But the ways in which Brazil and the United States have historically exercised leadership are different. Brazil under the PT prefers a lower profile on questions of regional democratic governance; its overriding ideological concern is nonintervention (by the United States). Neither has Brazil shown a desire to serve as an economic backstop or to take responsibility for addressing regional financial challenges. The gathering political and economic crisis in Venezuela and its client states offers a compelling case: so far Brazil has resisted efforts to reverse the downward spiral beyond supporting UNASUR as a vehicle for mediation between the entrenched Chavista government and its disenfranchised opposition. Brazil has also called for Caracas to set a date for midterm elections by the end of this year. Economic interests are also an important consideration for Brazilian foreign policy. In this regard, trade relations are often seen “defensively” as a means to protect the domestic market, even at the expense of Brazil’s neighbors. Development aid is limited, and primarily promotes Brazilian products and business interests.
BEYOND THE hemisphere, Brazil has been an aggressive promoter of the BRICS (consisting of Brazil, Russia, India, China and South Africa), infusing this analytical acronym with a political and economic significance that was never intended when it was first identified in 2001. Brasília has used BRICS summits and related meetings strategically to position itself as a leader of the emerging global community with a direct call on a significantly greater share of global political and economic governance. Initially more symbolism than substance, the BRICS have taken steps recently to become operational. In July 2014, in Fortaleza, Brazil, the leaders of the BRICS countries agreed to create a New Development Bank, capitalized at $50 billion and set to launch in 2016. China will clearly be the dominant voice within the New Development Bank, as it is among the BRICS generally. But this effort has the potential over time to pressure existing institutions such as the World Bank and the IMF to be more inclusive of Brazil and the others, while also offering an intriguing possibility of developing into a parallel institution that gives borrowers an alternative to the Western-dominated institutions of the Bretton Woods system. Given such strong economic links, it almost goes without saying that Brazil has had little to say about China in terms of currency valuation, trade or other complicated issues, even though the Brazilian private sector has attempted to sensitize the government to the current unbalanced bilateral trade relationship, and Rousseff has taken some limited steps to address this. There seem to be no similar hesitations when it comes to criticizing the United States; for example, over the quantitative-easing policies of the Federal Reserve, Snowden’s spying revelations, or U.S. trade policies deemed to be restrictive or unfair.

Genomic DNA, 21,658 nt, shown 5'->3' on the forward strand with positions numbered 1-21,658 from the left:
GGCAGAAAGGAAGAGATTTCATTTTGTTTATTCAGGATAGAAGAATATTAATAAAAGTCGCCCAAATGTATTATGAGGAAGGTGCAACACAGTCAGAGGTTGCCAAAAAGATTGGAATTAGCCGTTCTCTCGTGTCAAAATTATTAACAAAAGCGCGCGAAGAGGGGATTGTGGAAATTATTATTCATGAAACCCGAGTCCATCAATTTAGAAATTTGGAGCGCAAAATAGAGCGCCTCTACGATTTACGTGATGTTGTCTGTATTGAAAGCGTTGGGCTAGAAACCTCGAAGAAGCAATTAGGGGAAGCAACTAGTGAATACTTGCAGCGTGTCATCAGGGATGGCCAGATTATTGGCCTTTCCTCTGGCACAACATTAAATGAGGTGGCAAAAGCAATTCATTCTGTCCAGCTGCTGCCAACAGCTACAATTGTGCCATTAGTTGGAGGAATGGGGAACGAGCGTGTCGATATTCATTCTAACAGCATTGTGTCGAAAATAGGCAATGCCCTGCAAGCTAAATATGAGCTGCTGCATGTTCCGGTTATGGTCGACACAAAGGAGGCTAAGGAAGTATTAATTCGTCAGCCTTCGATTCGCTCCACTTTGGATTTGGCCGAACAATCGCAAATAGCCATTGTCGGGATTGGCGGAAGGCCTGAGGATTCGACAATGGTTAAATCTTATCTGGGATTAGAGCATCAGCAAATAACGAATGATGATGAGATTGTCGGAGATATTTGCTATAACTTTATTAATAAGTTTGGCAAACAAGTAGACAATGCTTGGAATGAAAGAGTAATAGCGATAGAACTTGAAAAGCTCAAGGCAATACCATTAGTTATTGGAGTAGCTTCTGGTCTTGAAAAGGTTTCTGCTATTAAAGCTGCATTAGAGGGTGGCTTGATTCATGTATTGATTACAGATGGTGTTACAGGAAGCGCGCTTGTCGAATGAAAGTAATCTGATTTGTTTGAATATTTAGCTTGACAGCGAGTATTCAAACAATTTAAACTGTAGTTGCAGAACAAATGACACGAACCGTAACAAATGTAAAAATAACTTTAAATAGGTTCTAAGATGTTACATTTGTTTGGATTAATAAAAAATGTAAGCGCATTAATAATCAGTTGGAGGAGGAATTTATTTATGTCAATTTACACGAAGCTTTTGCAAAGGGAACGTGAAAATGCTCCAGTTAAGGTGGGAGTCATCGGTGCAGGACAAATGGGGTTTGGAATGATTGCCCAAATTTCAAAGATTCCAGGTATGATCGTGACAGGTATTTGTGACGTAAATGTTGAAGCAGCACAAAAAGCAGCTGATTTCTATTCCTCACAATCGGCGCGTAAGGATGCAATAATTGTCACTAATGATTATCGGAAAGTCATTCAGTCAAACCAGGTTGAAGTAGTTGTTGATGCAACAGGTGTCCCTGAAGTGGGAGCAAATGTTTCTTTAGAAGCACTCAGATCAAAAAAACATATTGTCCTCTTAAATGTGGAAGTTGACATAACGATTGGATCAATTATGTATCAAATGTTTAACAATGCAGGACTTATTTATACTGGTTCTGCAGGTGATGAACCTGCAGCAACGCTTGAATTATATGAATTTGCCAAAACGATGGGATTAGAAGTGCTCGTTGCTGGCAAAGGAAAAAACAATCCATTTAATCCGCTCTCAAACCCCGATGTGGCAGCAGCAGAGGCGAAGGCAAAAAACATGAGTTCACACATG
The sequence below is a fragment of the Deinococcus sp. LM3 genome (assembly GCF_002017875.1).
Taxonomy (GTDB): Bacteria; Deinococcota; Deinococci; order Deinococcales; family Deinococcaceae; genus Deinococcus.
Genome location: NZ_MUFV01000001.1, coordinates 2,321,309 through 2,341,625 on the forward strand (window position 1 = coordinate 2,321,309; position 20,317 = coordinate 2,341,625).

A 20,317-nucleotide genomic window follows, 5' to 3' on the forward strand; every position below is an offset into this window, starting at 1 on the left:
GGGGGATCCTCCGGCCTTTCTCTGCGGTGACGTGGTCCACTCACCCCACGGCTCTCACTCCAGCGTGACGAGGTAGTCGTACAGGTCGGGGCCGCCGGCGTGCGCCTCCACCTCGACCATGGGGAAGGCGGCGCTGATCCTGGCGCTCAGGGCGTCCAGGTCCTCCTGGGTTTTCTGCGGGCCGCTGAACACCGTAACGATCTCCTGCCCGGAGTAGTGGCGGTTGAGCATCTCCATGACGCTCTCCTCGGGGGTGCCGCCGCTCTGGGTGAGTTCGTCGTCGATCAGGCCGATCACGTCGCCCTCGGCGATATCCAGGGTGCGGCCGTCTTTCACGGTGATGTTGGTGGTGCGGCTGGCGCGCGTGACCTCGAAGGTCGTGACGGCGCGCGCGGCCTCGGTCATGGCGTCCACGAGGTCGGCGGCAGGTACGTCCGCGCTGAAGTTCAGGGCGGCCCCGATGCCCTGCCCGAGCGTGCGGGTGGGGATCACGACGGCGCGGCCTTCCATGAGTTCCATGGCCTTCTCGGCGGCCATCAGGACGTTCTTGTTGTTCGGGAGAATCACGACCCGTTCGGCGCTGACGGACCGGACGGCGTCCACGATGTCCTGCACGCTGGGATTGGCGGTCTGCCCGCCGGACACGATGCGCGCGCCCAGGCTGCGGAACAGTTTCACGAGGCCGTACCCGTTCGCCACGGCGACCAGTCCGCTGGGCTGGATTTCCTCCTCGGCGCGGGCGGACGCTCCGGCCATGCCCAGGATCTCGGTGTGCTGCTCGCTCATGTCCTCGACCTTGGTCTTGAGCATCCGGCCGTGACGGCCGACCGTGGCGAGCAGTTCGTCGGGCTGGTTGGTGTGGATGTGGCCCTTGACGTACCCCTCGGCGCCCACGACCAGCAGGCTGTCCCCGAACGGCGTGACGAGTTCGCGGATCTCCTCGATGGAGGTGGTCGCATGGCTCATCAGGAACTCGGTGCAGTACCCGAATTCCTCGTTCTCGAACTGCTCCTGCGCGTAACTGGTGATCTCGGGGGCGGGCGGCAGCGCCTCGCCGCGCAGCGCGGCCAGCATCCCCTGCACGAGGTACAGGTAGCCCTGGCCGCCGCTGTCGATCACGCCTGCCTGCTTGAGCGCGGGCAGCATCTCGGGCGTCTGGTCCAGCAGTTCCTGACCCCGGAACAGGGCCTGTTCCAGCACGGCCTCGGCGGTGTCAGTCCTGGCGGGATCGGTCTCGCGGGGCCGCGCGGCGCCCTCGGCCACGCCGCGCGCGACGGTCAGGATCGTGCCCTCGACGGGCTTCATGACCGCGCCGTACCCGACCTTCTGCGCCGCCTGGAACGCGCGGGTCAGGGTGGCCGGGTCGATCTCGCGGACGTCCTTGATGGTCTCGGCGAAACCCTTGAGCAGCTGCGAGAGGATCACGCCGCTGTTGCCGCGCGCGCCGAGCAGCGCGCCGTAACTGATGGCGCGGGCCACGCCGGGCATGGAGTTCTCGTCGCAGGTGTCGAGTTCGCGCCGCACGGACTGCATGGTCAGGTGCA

Brasília’s enthusiasm for the BRICS has sometimes taken the country in further awkward directions. At the July 2014 summit, Brazil welcomed Vladimir Putin without any public comment on Russia’s efforts to destabilize Ukraine or Moscow’s support for the rebels who downed Malaysia Airlines Flight 17. Brazil and its Mercosur partners separately refused to condemn Russia’s takeover of Crimea. Rather than supporting Western sanctions against Russia, Brazil has gained a windfall by supplying Russia with embargoed agricultural products, thus undercutting efforts to moderate Russia’s destabilizing and expansionist behavior. Similarly, fellow BRICS member India was given a pass by Brazil in July 2014 when it refused to drop its objections to an important trade agreement painstakingly negotiated, ironically, by the Brazilian head of the WTO, and despite the fact that India had previously consented. India’s about-face was a significant setback to the entire international trading system.
Nonetheless, while the substance of Brazilian foreign policy has remained consistent since 2002, led by an engaged and activist professional and political corps, distinctions between Lula and Rousseff should not be lost. Rousseff is a Lula disciple and clearly a product of the PT, to be sure, but her style is more subdued and she has been more focused on domestic affairs. Moreover, her final term has just begun, so she no longer has to worry about reelection. Rousseff may now be in a good position to reshape relations with the United States.